Academic journal article Research in the Teaching of English

"The Hangout Was Serious Business": Leveraging Participation in an Online Space to Design Sims Fanfiction

Academic journal article Research in the Teaching of English

"The Hangout Was Serious Business": Leveraging Participation in an Online Space to Design Sims Fanfiction

Article excerpt

By studying a novice writer in an online space, this article explores the convergence of factors shaping young people's networked writing and addresses recent critique of the New London Group's (1996) Designs of Meaning framework. A growing body of research examines the literacy practices involved when youth engage in technology-mediated content creation, doing important work to legitimize these practices (e.g., Chandler-Olcott & Mahar, 2003) and demonstrate how sharing writing in an online space connects youth to authentic writing identities (e.g., Black, 2005). However, much of this research relies on the experiences of youth who are the "exceptional case" (Black, 2008, p. 101)-expert teens who have a unique constellation of factors fueling their passion and engagement. Thus we have rich, inspiring cases, including Jack (Curwood, 2013), who created podcasts, blogs, and tutorials to support players of a popular Hunger Games alternate reality game, and Kate (Roozen, 2009), whose fanfiction writing informed her graduate English studies and vice versa. Less is known about the experiences of more typical youth who create and share in online spaces. This study addresses that gap by sharing the case of Angela, a novice participant in an online forum for writers.

Angela, described below, was an informant in a two-year ethnographic study I conducted within The Sims Writers' Hangout (SWH). SWH was an online affinity space (Gee, 2004; Lammers, Curwood, & Magnifico, 2012) whose members, primarily adolescents and young adults, used discussion forums for a variety of activities associated with writing stories using the life-simulation videogame The Sims. Many players of this game create Sims fanfiction, a fan literacy practice that produces multimodal (Kress & van Leeuwen, 2001), hybrid (New London Group, 1996) texts combining screen shots from the game with written narratives to tell stories with Sims characters (see Lammers, 2012, for more explanation). Sims fanfiction, thus, arises from the intersection of videogame play, digital image editing, and writing (see Figure 1).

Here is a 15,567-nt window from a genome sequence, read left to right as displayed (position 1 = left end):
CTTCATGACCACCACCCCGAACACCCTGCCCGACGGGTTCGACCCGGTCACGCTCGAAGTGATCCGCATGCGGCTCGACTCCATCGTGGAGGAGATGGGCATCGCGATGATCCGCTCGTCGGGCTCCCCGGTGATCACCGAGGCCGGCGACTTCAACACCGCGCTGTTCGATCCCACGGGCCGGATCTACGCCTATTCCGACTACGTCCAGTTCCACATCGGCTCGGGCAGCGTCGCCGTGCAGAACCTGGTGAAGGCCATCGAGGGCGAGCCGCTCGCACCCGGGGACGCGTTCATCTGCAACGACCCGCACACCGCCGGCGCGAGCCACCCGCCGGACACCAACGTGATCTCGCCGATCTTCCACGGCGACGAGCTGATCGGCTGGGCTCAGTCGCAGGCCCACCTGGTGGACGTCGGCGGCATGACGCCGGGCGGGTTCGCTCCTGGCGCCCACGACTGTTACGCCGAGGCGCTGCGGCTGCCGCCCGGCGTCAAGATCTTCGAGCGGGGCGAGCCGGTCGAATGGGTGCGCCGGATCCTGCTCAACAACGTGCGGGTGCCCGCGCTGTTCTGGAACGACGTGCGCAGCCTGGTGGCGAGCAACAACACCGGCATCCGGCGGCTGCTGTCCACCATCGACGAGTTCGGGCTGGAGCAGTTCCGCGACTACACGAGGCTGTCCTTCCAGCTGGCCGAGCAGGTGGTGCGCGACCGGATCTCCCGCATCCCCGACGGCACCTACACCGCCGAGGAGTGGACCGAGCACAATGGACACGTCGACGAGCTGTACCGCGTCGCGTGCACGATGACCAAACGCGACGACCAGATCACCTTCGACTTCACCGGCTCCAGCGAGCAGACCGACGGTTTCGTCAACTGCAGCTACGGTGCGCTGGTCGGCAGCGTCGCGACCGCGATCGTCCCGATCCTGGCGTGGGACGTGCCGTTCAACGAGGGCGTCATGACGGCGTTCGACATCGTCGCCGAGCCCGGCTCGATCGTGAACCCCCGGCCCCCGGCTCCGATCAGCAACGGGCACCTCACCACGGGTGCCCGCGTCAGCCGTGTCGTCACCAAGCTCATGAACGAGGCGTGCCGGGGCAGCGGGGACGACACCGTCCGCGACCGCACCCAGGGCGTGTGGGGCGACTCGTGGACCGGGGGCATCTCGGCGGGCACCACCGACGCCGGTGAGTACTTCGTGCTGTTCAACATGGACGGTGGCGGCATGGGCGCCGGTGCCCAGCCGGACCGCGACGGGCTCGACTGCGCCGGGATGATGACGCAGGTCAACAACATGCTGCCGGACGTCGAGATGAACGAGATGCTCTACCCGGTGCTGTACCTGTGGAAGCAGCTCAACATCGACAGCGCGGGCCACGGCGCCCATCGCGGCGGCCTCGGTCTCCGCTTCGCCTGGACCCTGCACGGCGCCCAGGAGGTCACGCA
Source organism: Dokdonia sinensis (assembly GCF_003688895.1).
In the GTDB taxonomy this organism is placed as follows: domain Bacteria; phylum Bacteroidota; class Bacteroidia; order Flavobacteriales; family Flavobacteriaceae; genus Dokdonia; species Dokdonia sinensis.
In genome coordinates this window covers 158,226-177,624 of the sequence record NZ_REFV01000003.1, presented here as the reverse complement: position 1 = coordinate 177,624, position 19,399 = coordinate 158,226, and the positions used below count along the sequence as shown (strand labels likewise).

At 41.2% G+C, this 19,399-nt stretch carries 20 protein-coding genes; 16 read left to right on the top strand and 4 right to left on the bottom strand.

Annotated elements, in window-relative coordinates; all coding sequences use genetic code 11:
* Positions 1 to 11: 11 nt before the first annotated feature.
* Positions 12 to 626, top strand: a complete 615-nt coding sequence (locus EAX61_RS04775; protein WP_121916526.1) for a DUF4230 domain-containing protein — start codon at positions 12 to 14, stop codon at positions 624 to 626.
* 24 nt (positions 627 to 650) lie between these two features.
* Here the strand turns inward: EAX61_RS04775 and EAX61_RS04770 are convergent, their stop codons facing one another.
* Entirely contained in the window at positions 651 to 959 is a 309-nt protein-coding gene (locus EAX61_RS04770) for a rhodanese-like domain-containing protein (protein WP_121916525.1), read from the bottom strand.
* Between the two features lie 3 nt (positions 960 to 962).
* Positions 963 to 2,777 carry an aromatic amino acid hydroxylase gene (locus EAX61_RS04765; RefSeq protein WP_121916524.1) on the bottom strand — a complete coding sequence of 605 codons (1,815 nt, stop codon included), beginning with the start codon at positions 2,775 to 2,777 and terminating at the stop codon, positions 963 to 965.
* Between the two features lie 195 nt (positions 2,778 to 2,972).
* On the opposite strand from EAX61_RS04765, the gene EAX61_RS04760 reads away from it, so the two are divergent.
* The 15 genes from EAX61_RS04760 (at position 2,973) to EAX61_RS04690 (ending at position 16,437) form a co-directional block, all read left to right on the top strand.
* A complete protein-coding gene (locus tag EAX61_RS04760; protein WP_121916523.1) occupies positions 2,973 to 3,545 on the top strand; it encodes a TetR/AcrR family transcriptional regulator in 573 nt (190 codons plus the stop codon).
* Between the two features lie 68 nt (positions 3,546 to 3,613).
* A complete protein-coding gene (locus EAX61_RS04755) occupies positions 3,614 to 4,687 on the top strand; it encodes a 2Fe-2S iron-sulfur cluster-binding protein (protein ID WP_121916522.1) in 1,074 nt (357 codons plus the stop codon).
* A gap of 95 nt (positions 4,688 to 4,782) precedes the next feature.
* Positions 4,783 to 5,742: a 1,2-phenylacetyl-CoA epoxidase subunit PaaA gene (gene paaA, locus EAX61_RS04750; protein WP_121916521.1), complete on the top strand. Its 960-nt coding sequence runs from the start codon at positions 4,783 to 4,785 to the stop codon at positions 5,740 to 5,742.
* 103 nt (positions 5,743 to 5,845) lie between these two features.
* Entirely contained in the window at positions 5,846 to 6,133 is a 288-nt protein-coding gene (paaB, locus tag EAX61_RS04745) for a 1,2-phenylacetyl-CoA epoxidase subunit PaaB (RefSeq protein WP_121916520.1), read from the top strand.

When writers share their work in online spaces like SWH, they place themselves "among the audience" (Lunsford & Ede, 2009), inviting immediate attention and input on their creations. Connecting with a wider online audience can motivate youth as they receive feedback from passionate readers (Curwood, Magnifico, & Lammers, 2013), but it also brings challenges as youth navigate competing expectations when trying to write both for and with that online audience (Magnifico, 2010). Thus, online spaces provide unique writing contexts, in which readers and writers collaboratively construct genre conventions and standards for quality. In such networked writing (Lammers & Marsh, 2015), writing and sharing are inextricably linked as engagement with the audience becomes inseparable from the act of writing. This rhetorical situation demands that writers attend to numerous factors, "from generic or situational constraints to ideologies that make some writerly choices seem obvious or 'natural,' while others are 'unnatural' or entirely hidden from view" (Lunsford & Ede, 2009, p. 48). While creativity may be rewarded, the audience will speak up if authors' writerly choices are too unnatural.

Past research exploring online fanfiction contexts has focused on writers' perspectives (Korobkova & Black, 2014; Stedman, 2012), structures and practices within the spaces (Black, 2007; Lammers, 2013), or the interactions between writers and audiences (Black, 2005; Lammers & Marsh, 2015; Magnifico, Curwood, & Lammers, 2015). In the present study, I focus my gaze on the intersection between the online affinity space (SWH), a novice writer, and her Designing work (New London Group, 1996), highlighting how Angela leverages her online participation to meet audience expectations as she creates and shares Sims fanfiction. I use the Designs of Meaning framework specifically because it recognizes conventions writers attend to while also shedding light on the Design work authors do to both transform and reproduce these conventions. …

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